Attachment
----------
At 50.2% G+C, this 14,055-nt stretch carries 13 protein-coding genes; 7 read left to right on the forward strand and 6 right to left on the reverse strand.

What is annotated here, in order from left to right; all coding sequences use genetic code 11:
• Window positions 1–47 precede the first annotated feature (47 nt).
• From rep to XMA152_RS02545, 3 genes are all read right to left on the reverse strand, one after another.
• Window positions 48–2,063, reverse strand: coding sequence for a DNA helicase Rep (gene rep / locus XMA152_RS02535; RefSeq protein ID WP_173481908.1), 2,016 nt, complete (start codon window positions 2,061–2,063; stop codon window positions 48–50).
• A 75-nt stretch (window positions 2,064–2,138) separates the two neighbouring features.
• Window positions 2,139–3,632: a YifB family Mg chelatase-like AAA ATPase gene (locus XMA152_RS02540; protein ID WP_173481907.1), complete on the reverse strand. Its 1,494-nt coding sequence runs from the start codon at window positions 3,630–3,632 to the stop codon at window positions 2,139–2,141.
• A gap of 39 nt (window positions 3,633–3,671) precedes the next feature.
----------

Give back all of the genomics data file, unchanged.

At 50.2% G+C, this 14,055-nt stretch carries 13 protein-coding genes; 7 read left to right on the forward strand and 6 right to left on the reverse strand.

What is annotated here, in order from left to right; all coding sequences use genetic code 11:
• Window positions 1–47 precede the first annotated feature (47 nt).
• From rep to XMA152_RS02545, 3 genes are all read right to left on the reverse strand, one after another.
• Window positions 48–2,063, reverse strand: coding sequence for a DNA helicase Rep (gene rep / locus XMA152_RS02535; RefSeq protein ID WP_173481908.1), 2,016 nt, complete (start codon window positions 2,061–2,063; stop codon window positions 48–50).
• A 75-nt stretch (window positions 2,064–2,138) separates the two neighbouring features.
• Window positions 2,139–3,632: a YifB family Mg chelatase-like AAA ATPase gene (locus XMA152_RS02540; protein ID WP_173481907.1), complete on the reverse strand. Its 1,494-nt coding sequence runs from the start codon at window positions 3,630–3,632 to the stop codon at window positions 2,139–2,141.
• A gap of 39 nt (window positions 3,633–3,671) precedes the next feature.